The Right Coast

Editor: Thomas A. Smith
University of San Diego
School of Law

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Monday, August 18, 2008

AALS takes its stand
Tom Smith

And here is the statement from the AALS regarding the proposed boycott of the Manchester Hyatt on the grounds that Doug Manchester gave money to the campaign to reverse by constitutional amendment initiative the California Supreme Court's decision that reversed the California initiative against same sex marriage, which some people think he shouldna.

Statement Adopted by AALS Executive Committee 
August 15, 2008
The AALS 2009 Annual Meeting will take place January 6-10, 2009, in San Diego, California. Several years ago the Association booked rooms at the San Diego Marriott and the Manchester Grand Hyatt. In the last few weeks there have been suggestions that the Association should boycott the Hyatt because its owner has contributed money to a ballot initiative designed to overturn the California Supreme Court's May decision in favor of same-sex marriage. In addressing this issue, the Executive Committee has sought to ensure that the Annual Meeting serves the needs of all participants to the maximum extent possible given our contractual obligations to the hotels.


Our contracts with the hotels provide that each hotel reserve a block of guest rooms, and leave to the AALS the choice of where to locate the AALS Registration, Exhibit Hall, Section Programs, Presidential Programs, and House of Representatives meetings. We will honor our contracts with both hotels, and we have exercised our option to hold all AALS events at the Marriott to ensure the maximum participation by our members.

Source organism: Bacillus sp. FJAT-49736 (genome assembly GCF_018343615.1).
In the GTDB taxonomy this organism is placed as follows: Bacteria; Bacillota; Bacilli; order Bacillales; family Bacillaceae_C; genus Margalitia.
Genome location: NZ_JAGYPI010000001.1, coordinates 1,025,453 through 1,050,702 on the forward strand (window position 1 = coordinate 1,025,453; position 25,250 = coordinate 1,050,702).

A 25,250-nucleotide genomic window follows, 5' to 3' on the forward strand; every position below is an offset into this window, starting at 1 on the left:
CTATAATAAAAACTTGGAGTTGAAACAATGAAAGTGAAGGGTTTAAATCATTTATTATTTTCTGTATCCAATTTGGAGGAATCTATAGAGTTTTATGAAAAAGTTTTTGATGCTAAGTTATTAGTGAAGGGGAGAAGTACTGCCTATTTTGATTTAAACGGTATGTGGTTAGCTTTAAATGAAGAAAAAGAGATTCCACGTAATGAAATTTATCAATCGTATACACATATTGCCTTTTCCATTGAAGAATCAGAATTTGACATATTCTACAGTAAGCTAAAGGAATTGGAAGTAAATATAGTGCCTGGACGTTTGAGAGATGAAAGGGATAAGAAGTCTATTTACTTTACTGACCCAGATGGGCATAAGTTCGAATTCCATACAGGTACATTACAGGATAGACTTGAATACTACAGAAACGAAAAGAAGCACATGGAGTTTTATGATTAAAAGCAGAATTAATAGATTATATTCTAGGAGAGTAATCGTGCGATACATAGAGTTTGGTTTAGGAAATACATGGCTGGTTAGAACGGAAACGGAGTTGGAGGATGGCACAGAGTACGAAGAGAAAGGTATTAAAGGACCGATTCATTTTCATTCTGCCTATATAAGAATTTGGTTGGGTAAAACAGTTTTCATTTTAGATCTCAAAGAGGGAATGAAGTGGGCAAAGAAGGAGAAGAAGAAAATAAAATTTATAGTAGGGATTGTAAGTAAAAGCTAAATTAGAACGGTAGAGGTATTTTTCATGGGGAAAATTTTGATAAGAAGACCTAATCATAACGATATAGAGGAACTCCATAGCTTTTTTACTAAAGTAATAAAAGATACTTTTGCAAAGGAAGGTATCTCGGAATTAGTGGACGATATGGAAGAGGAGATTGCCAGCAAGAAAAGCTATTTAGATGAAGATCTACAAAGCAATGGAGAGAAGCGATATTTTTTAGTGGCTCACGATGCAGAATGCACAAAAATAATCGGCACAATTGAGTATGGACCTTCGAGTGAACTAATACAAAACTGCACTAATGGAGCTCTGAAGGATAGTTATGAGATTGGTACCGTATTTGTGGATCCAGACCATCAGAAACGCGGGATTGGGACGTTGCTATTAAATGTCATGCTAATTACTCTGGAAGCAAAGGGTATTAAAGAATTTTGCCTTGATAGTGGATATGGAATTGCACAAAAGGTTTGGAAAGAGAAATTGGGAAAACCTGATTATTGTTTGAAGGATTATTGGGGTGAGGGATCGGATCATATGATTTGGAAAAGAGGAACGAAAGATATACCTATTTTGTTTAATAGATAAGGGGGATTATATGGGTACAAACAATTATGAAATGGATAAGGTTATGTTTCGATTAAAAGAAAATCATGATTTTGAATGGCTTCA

Law schools and other organizations hosting meetings and receptions will be contacted soon by an AALS meetings manager regarding the location of their events. Faculty and staff at law schools will soon receive housing information and you will be able to choose your individual hotel room on a first-come, first-served basis in accordance with the usual housing procedures.

Hmmm.  I hope they had their lawyers look at this.  It sounds to me like one of those contracts cases I teach where you enter into a requirements contract and then say "Surprise!  It turns out actually that we require . . . nothing!"  That is, it seems like there might have been a good faith expectation by the partially-owned-by-a-person-insufficiently-supportive-of-gay-marriage hotel that some of the planned events would be held at each of the hotels.  And in California of course, memories of conversations utterly at variance with whatever the contract happens to say are admissible under Justice Traynor's doctrine of the more the merrier. 

I am happy, however, to see the AALS is taking a principled stand on this issue, though I am sorry I am not clever enough to discern exactly what principle is being stood up for.  First come, first serve perhaps, which is certainly a principle many of us live by, if only because we have to.

UPDATE  Dan Rodriguez notes here that Doug Manchester owns both the Hyatt and the Marriott in San Diego.  Does anybody know if he owns more of one hotel than the other?  The law of irony would suggest that the boycott will direct right (i.e. left) thinking law professors to check in at the hotel that is more thoroughly owned by Mr. Manchester.  This assures that Manchester will go from being indifferent to the boycott, to being really, really indifferent.  It also shows once again the wisdom of the adage -- beware when you are about to do something stupid, lest it prove stupider than you think.

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Tom Smith


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